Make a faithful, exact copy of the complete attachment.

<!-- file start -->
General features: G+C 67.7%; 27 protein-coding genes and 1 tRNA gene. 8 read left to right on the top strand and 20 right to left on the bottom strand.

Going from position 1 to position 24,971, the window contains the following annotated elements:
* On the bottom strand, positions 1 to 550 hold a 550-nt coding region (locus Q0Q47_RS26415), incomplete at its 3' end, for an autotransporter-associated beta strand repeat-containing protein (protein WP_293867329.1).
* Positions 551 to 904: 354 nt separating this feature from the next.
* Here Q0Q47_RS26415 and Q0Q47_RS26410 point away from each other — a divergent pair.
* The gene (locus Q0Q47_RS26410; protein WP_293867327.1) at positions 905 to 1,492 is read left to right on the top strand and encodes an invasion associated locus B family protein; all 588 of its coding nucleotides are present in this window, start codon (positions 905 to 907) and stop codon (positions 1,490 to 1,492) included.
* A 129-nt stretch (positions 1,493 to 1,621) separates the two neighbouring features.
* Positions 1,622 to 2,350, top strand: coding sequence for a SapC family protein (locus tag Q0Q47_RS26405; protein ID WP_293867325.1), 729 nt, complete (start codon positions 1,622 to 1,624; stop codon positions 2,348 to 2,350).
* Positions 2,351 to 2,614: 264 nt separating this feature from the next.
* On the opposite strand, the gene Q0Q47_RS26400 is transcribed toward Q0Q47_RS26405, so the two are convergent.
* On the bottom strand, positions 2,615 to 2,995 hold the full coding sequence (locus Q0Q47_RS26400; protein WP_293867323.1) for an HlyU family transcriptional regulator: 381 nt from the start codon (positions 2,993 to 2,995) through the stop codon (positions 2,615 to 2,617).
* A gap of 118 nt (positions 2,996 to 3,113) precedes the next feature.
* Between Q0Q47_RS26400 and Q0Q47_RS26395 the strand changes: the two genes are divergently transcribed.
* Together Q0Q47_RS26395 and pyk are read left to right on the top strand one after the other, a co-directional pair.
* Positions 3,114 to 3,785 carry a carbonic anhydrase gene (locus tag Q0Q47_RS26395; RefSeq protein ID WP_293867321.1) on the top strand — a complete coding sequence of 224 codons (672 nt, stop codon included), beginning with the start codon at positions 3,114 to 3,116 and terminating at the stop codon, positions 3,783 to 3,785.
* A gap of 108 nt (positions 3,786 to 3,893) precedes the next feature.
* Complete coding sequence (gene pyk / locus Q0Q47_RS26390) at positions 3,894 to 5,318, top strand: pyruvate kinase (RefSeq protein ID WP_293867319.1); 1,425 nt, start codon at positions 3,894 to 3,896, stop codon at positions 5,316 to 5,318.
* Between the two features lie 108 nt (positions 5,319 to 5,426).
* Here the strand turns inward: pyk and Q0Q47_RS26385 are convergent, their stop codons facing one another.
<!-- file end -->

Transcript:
General features: G+C 67.7%; 27 protein-coding genes and 1 tRNA gene. 8 read left to right on the top strand and 20 right to left on the bottom strand.

Going from position 1 to position 24,971, the window contains the following annotated elements:
* On the bottom strand, positions 1 to 550 hold a 550-nt coding region (locus Q0Q47_RS26415), incomplete at its 3' end, for an autotransporter-associated beta strand repeat-containing protein (protein WP_293867329.1).
* Positions 551 to 904: 354 nt separating this feature from the next.
* Here Q0Q47_RS26415 and Q0Q47_RS26410 point away from each other — a divergent pair.
* The gene (locus Q0Q47_RS26410; protein WP_293867327.1) at positions 905 to 1,492 is read left to right on the top strand and encodes an invasion associated locus B family protein; all 588 of its coding nucleotides are present in this window, start codon (positions 905 to 907) and stop codon (positions 1,490 to 1,492) included.
* A 129-nt stretch (positions 1,493 to 1,621) separates the two neighbouring features.
* Positions 1,622 to 2,350, top strand: coding sequence for a SapC family protein (locus tag Q0Q47_RS26405; protein ID WP_293867325.1), 729 nt, complete (start codon positions 1,622 to 1,624; stop codon positions 2,348 to 2,350).
* Positions 2,351 to 2,614: 264 nt separating this feature from the next.
* On the opposite strand, the gene Q0Q47_RS26400 is transcribed toward Q0Q47_RS26405, so the two are convergent.
* On the bottom strand, positions 2,615 to 2,995 hold the full coding sequence (locus Q0Q47_RS26400; protein WP_293867323.1) for an HlyU family transcriptional regulator: 381 nt from the start codon (positions 2,993 to 2,995) through the stop codon (positions 2,615 to 2,617).
* A gap of 118 nt (positions 2,996 to 3,113) precedes the next feature.
* Between Q0Q47_RS26400 and Q0Q47_RS26395 the strand changes: the two genes are divergently transcribed.
* Together Q0Q47_RS26395 and pyk are read left to right on the top strand one after the other, a co-directional pair.
* Positions 3,114 to 3,785 carry a carbonic anhydrase gene (locus tag Q0Q47_RS26395; RefSeq protein ID WP_293867321.1) on the top strand — a complete coding sequence of 224 codons (672 nt, stop codon included), beginning with the start codon at positions 3,114 to 3,116 and terminating at the stop codon, positions 3,783 to 3,785.
* A gap of 108 nt (positions 3,786 to 3,893) precedes the next feature.
* Complete coding sequence (gene pyk / locus Q0Q47_RS26390) at positions 3,894 to 5,318, top strand: pyruvate kinase (RefSeq protein ID WP_293867319.1); 1,425 nt, start codon at positions 3,894 to 3,896, stop codon at positions 5,316 to 5,318.
* Between the two features lie 108 nt (positions 5,319 to 5,426).
* Here the strand turns inward: pyk and Q0Q47_RS26385 are convergent, their stop codons facing one another.